The remains of Mr. Charles M. Thomp
son, who died of typhoid pneumonia at his
homo at the corner of T'.vonty-ninth street
Wednesday, vere taken to Beech Orovo for
Mr. J. Cheney has the agency for Cspt.
Curtis' shinglo factory, located at Ilodges
Park, and is prepared to furnish this sec
tion of country with all the first class
shaved shingles that will be required, and
on short notice. See advertisement in an
Elsewhere will be found the periodical
statement of the condition of the Alexandor
county bank. The statement, as compared
with fonrer statements, shows a decided
improvement in the condition of the insti
tution during the last year. The directors
have been enabled to declare a ten per cent,
dividend and have added ten per cent, to
the surplus fund. Not many banks can
show a better rdcord of business than this.
A horse belonging to Mr. Joseph
Lemon, and attached to a buggy standing in
front of Mr. Carl's livery stable yesterday
afternoon, suddenly took a notion to rid
himself of the buggy and began kicking
vigorously. Tho single-tree and cross
piece of the shafts were Bplintered and
other minor damages inflicted upon the ve
hicle. Thero was no one in the. buggy, and
by-standers caught the horse in time to
prevent a runaway.
The greater part of yesterday forenoon
was spent by the circuit court in hearing
the argueing of motions of various ' kinds.'
After this the case ot Ritta Murray vs.
David Barry was taken up. This case in
volves the possession of an old niulo which
is hardly worth the amount of tho costs of
the trial. But, of course, the trial must bo
had; there is no way out of it. Court
has yet considerable business on hand,
which will occupy its attention for about
two weeks yet.
Tho two cases of varioloid at tho ma
rine hospital are doing well under the care
ful treatment of Dr. Carter. The one case
of small-pox at the city pest-houso is in
like good condition'. Dr. Wood is giving
his best attention to this enso and is bring
ing the poor fellow ont nicely. A colored
man named Charley Johnson io nursing the
invalid. There havo been no new cases of
either varioloid or small-pox in the city
anywhere, nor any rumors of cases. Prac
tically, the, city may losaid to be now en
tirely free from small-pox or its neighbor,
Beforo Magistrate A. Comings yester
day, Mr. F. M. Ward plead guilty to ob
structing Eighth street with his largo ice
chest, and paid a fine o( three dollars and
costs. Mr. Ward was forced to move his
chest away from where it stood because of
the erection of tho new brick store f Mr.
Henry Winter, and bad weather has inter
fered with its further removal It has been
an eye-sore to the business men of the
neighborhood and complaint was made to
the chief, which resulted as stated.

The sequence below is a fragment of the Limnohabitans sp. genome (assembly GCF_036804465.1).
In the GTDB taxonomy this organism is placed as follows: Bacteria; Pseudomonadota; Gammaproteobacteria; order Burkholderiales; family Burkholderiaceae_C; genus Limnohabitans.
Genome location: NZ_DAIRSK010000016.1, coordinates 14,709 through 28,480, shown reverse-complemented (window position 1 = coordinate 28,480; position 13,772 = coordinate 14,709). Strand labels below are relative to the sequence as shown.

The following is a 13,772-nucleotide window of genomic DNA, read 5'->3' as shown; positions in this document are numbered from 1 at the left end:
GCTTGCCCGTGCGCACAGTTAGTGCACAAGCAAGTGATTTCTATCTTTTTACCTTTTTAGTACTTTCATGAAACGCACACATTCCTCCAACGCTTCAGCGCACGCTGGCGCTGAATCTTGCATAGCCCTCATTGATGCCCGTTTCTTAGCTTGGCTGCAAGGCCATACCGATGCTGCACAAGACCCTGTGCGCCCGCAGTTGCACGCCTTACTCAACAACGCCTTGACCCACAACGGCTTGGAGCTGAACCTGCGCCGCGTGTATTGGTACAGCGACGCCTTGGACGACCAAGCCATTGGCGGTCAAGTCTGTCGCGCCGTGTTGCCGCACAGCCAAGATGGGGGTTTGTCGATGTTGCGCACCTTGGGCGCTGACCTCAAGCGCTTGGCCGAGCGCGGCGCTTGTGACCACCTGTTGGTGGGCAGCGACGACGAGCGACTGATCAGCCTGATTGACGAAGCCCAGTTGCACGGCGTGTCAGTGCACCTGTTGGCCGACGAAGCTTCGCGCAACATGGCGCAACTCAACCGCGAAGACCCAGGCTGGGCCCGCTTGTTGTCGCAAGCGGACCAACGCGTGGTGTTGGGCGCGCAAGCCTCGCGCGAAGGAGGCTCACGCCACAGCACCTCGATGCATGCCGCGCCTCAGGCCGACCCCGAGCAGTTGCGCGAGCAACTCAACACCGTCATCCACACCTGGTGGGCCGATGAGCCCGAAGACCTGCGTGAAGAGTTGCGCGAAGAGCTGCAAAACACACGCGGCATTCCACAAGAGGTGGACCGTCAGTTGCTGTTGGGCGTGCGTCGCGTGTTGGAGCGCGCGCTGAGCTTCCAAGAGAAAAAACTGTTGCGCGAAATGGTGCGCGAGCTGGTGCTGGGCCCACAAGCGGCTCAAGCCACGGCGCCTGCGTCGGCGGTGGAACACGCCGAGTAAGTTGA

', A woman , named Alice Trecton for
sook tho paths of pcaco 'yesterday and in
violent and not very chaste languago, chal
lenged another colored woman to mortal
combat. The challenged party did not be
lieve in the code, and therefore marched
off to Magistrate Comings for a warrant.
But while the warrant was being prepared,
Alice went to the court of Justice Osborn,
up town, plead guilty to disorderly
conduct, and was fined five dollars and costs,
which she paid. Thus was outraged j ustice
Mr. Louis Herbert has again taken
charge of the European hotel and restau
rant, on Ohio levee, which he had conduct
ed successfully and profitably for so many
years. Messrs. Avinger & Tharp who
bought Mr. Herbert out some( months ago
lost monoy at it, and were compelled to
give it up on Wednesday last, under a mort
gage which Mr. Herbert held upon the
chatties. The liabilities of the firm will
probably bo all provided for. During their
stay in this city, Messrs. Avinger & Tharp
won the esteem of all with whom they
were brought into business relationship,
therefore their misfortune is much regretted
Yesterday The Bulletin was favored
with a rare treat by Mr. De6Rochcr, the up
town florist and hot-house gardener. He
brought to this offico a number of beautiful
natural flowers and plants, all in full
bloom, and also several ripe tomatoes all
of which are the products of his own hot
house in the upper part of the city. Among
the flowers is a largo Lily of the Amazon,
which looked as fresh and crisp as though
it was plucked in May instead of January.
An election of officers was held by the
Delta fire company at a meeting recently
held, and resulted in an almost entire
change of officers, which was not due to
any incompetency on the part of the in
cumbents, however. Thn gentlemen elect
ed for the ensuing year are all competent to